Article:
Appliances at Home - energy savings tips
Americans have appliances at home in numbers and variety like no other country on earth. If it plugs into a wall outlet, we'll be glad to take a good look at it.
After all, what good are all those outlets unless you have something to plug into them? Or, so it would seem.
Anyway, let's look at home appliances in the traditional sense, and in an unusual sense, starting with a home office. I'd say that computers, printers and the like all qualify as an appliance.
Turn off the office machines when you aren't using them. We're talking computers, monitors, speaker systems, printers, fax machines and what have you. If you aren't using them, turn them off.
Leaving them running isn't helping your electric bill, and it isn't enhancing the life expectancy of the equipment either.
When the Pentium chip was introduced way back when, the word on the street was that the chip got as hot as a toaster. Chips today aren't any more energy efficient. Feel the heat from the exhaust fans of equipment and feel the underside of your laptop. The heat you feel is energy wasted while the machine operates.
Now think of the energy used to operate it while you're not using it, and the energy wasted in heat while it is operating, and you'll start to understand how much energy you can save by having computers and office machines turned on only when they are in use.
A good energy saving tip for the kitchen is to use the microwave instead of the oven. You'll use much less energy to cook your food in this way. The microwave focuses on heating the food, while the oven heats the whole oven. You can't cook or reheat several dishes at once, but for most smaller applications, the microwave works very well and is much less expensive to operate.
The left over heat in the oven is clear evidence of how inefficient it is in heating something. The microwave doesn't exhibit anywhere near that much in leftover heat after the food is ready because it isn't heating air space.
Another energy saving tip for appliances at home is to use a toaster oven for small cooking tasks that require an oven or a broiler. Melting cheese on bread or fixing small snacks are tasks that a toaster oven can do more efficiently than a large oven. It's the same relative efficiency because the manner of heating is the same, but the volume that has to be heated is so much smaller, and that's where the efficiency comes in.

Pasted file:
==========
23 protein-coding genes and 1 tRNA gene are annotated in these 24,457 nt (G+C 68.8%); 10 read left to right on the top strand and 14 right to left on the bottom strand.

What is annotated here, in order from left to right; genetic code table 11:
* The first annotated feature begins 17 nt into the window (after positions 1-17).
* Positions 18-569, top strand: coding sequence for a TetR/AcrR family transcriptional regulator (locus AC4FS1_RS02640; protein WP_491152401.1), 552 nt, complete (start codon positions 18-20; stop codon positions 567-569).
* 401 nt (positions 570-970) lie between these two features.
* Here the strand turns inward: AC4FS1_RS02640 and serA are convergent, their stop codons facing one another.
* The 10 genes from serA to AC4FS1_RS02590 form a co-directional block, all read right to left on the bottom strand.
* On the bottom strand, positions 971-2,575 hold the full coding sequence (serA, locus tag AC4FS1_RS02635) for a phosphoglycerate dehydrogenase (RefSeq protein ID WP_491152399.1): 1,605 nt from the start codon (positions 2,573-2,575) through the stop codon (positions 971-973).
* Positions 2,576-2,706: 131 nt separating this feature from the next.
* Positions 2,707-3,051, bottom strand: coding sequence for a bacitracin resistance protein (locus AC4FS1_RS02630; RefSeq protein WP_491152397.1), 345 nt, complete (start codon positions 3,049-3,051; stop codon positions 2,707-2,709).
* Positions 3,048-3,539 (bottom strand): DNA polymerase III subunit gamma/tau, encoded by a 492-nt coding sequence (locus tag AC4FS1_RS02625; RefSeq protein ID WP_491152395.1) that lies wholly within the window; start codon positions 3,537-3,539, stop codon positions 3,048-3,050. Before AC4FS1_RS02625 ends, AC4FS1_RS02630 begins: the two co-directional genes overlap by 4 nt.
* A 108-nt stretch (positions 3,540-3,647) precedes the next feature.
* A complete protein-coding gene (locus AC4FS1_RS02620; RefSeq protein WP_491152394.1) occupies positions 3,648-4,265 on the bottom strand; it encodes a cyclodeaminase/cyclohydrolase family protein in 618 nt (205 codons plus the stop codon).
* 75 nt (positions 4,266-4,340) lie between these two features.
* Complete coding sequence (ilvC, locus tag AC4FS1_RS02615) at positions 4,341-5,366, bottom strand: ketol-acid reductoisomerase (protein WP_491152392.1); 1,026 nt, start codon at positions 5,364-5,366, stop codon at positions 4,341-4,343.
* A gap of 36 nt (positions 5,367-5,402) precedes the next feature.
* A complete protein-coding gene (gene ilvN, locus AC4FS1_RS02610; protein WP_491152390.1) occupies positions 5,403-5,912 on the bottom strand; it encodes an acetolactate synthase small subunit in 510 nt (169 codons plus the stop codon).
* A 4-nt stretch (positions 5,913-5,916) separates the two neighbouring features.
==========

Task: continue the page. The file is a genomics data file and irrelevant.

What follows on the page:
When possible, use the stove top instead of the oven. This is another of the kitchen related energy saving tips. The stove top heats a small pan instead of a large oven, so again, the volume being heated is reduced, and food is more directly heated whereas an oven heats a large volume of air first and then the food is heated indirectly by the hot air.
It's a good idea to keep refrigeration appliances full, especially upright freezers. When you open the door of a upright refrigerator or freezer, some of the cold air is replaced by warmer air from the room. If you have lots of items inside, it provides a thermal mass that can resist the warmer air as it attempts to heat up that internal space.
If theses type of appliances at home are nearly empty, it is much easier for the warmer air in your home to displace the cooler air and that will cause the appliance to turn on to cool the inside again.
A chest freezer is better at energy savings than an upright because the cold air inside is heavier and tends to stay there captured in the chest when you open it. Accessing the contents is more difficult in the chest freezer because things get piled on one another, whereas the upright allows you to put things on a shelves instead of deep in a chest.
My appliances at home include only upright freezers because of all the convenience the shelves provide. For me, the efficiency gained by the chest freezer just doesn't compare with the convenience of the upright. The choice is yours - implement this energy saving tip or pay a little more each month for the convenience of the upright freezer.
Done with Appliances at Home, back to Ways to Save Energy